Zinc Oxide (ZnO) is a wide band gap semiconductor with wurtzite structure. The physical and chemical prop- erties of nano-scale particles are different when com- pared with the bulk materials. Nano powders controlled to nanocrystalline size can show atom-like behavior which results from higher surface energy. It is due to the large surface area and wider band gap between the con- duction and valence band [1]. There is always a need for the improvement of the synthesis of ZnO for the Indus - trial needs with less time and less expensive. Alternate method was proposed by various people Park et al. pro- posed and reported a novel solution combustion method (SCM) [2]. Noori et al. [3] obtained ZnO powder with 30 nm size combustion method using zinc nitrate, urea, gly- cine and citric acid at neutral pH and calcination at 500˚C. This zinc oxide powder is widely used in the various applications such as coatings for papers, oint- ments, and cream lotions to protect against sunburn. Zinc Oxide is used in the functional devices, catalysts, pig- ments, optical material and other important applications. Therefore in the present paper ZnO nano crystallites synthesis follows a novel solution combustion synthesis method with surfactant assistance and its structural, op- tical, thermal and morphological characterizations are discussed.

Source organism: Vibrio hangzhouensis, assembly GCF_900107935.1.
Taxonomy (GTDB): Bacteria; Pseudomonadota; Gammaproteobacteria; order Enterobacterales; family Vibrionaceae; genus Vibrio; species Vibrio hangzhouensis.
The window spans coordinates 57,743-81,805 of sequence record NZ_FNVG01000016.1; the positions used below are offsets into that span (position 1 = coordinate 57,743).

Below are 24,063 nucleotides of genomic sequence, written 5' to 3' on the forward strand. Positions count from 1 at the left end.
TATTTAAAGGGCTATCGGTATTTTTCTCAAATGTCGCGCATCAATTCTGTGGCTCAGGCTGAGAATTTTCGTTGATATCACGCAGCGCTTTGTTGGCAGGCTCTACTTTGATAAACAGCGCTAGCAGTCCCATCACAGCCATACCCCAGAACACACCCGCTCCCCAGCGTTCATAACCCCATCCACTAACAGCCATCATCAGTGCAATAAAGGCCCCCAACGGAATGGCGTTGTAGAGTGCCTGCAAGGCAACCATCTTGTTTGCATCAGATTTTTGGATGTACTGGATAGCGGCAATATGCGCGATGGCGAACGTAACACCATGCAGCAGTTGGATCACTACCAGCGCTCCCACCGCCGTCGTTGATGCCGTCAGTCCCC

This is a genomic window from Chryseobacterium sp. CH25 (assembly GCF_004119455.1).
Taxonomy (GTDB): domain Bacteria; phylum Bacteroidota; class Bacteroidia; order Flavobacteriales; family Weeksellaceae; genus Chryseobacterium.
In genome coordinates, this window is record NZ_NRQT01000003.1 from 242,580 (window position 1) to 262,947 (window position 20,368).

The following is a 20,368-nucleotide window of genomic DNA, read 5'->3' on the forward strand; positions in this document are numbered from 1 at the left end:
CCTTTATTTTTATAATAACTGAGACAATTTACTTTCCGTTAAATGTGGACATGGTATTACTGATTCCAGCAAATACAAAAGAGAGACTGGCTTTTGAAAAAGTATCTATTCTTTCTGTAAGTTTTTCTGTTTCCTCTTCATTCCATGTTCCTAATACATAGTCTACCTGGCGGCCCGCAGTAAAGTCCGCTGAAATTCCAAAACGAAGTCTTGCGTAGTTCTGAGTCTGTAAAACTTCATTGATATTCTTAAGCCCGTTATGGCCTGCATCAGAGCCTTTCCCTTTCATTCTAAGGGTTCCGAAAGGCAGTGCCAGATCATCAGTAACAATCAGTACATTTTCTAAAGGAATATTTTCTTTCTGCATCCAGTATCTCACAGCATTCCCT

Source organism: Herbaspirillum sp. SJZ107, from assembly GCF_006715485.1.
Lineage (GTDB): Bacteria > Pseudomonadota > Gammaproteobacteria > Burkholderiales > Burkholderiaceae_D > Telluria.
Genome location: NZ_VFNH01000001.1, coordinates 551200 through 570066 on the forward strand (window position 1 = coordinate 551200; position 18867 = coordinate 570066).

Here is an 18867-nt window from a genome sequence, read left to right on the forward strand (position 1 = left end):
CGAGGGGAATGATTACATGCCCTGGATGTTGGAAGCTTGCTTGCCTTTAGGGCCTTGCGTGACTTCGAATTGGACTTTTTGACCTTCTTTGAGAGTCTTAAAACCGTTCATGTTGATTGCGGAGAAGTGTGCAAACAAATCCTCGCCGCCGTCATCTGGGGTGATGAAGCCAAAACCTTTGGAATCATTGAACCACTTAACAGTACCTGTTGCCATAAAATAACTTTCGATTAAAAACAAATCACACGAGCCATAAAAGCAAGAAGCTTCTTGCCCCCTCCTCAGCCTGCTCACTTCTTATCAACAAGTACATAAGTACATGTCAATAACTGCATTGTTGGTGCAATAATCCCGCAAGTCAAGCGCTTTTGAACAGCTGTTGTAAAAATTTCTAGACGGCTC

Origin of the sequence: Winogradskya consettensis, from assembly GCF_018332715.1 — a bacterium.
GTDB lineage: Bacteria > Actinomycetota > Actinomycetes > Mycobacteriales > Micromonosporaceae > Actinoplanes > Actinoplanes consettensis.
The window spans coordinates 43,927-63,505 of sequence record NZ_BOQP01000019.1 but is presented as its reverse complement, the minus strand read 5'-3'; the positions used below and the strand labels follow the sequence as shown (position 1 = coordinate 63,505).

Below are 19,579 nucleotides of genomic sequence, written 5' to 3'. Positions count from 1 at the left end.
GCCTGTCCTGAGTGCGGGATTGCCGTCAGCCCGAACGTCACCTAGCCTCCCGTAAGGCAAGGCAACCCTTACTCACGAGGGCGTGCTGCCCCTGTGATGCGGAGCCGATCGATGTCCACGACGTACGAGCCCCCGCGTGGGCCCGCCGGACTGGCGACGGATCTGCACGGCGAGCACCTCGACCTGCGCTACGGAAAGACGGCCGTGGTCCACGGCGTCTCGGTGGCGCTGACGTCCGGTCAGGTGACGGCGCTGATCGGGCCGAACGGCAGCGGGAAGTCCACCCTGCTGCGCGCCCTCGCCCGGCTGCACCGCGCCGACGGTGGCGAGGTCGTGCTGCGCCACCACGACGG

2. Experimental Details

The starting materials such as zinc nitrate, HMTA and non-ionic surfactant are used. Freshly prepared aqueous solutions of the chemicals were used for the synthesis of nanoparticles. At room temperature the chemicals are mixed by dropping simultaneously 50 ml of 0.1 M solu- tion of zinc nitrate, 50 ml of 0.15 M solution of HMTA and 0.025 M solution of non-ionic surfactant. The mix- ture of chemicals was then heated on a hot plate which led the chemical mixture to self-combustion. After com- bustion the final precipitate is subjected to calcination for 1 hr at 4000 C . Thus we successfully obtained a pure ZnO nano powder in this synthesis. Addition of non- ionic surfactant with molecules composed of the hydro- philic head and hydrophobic tail, into precursor solution results in formation of reverse micelles in the gel. Plac- ing the aqueous ions inside these micelles can be effec- tive for controlling the growth of the particles. Surfactant has also the role of fuel in the combustion process. The powder characteristics like crystallites size, particles mor-